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11 Wie liegt die Stadt so wüst.mp3

Rudolf Mauersberger's 'Wie liegt die Stadt so wüst'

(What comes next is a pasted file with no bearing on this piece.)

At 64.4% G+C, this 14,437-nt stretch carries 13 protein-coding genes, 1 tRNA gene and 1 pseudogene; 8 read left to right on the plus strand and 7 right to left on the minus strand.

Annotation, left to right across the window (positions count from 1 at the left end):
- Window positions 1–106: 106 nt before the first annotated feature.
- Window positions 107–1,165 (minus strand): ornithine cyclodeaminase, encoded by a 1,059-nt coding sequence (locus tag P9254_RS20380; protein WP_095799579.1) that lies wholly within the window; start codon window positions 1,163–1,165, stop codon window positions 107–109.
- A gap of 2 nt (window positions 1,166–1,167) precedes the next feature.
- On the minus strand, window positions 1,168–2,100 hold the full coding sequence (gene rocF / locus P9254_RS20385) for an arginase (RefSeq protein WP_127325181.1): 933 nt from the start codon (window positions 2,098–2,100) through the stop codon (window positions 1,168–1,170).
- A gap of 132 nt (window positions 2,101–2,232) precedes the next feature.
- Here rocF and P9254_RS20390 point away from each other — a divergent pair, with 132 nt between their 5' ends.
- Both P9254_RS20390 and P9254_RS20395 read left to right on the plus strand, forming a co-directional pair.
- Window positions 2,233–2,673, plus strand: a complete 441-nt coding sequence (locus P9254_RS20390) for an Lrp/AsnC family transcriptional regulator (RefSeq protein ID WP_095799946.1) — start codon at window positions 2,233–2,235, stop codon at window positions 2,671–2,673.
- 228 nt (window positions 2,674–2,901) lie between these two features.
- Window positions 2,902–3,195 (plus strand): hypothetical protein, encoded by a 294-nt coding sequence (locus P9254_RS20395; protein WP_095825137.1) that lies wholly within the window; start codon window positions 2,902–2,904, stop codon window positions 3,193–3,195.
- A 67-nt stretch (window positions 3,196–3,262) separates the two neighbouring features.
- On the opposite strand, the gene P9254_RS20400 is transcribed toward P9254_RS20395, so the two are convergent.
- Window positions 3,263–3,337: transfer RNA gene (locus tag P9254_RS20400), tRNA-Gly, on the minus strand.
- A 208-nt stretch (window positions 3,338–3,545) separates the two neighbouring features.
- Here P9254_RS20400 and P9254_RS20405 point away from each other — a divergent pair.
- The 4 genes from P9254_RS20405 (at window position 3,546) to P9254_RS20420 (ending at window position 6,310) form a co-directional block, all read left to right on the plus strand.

Rudolf Mauersberger's motet 'Wie liegt die Stadt so wüst' was written on Good Friday and Holy Saturday in 1945 CE (see the composer's autograph manuscript here). The liturgy of Holy Week had gained a new meaning for Mauersberger in the aftermath of the firebombing and large scale destruction of Dresden, including the Kreuzkirche, where he was director of music. Among the many dead were eleven boys of Mauersberger's choir. Mauersberger's setting includes words from Lamentations 1:13: 'Er hat ein Feuer aus der Höhe in meine Gebeine gesandt und es lassen walten' ('From above he has sent fire into my bones, and let it rule'). The text differs from standard English translations—NRSV has 'From on high he sent fire; it went deep into my bones'—due to a different interpretion of the Hebrew, and is particularly striking here. This verse, originally written to describe God's destruction of Jerusalem, finds a poignant new home in a city destroyed by incendiary bombs. The setting is largely very quiet and expresses despair and sadness, but also hope for salvation. With the translation of the Bible into the spoken languages of Europe from the sixteenth century CE onwards, the biblical text became part of everyday experience. European Christians understood many of the texts to refer not only to the real city of Jerusalem and its environs, but also to their own homelands, as this setting illustrates. It may be troublesome to some to see a German composer use biblical texts to lament the destruction of his city during World War II, in which Germany destroyed so many cities and killed 6,000,000 Jews. Some have accused Mauersberger of not including a clear statement of German guilt in his selection of texts. The inclusion of the last few lines, however, requesting that God bring 'us' back to him, may be understood as a recognition that contemporary Germans were far from God (the Lutheran understanding of sinfulness). The setting also uses both the beginning and end of the text of Lamentations, indicating that the hearer is to understand the entire text as part of the work, including Lamentations 5:16b: 'Woe for us, for we have sinned!'.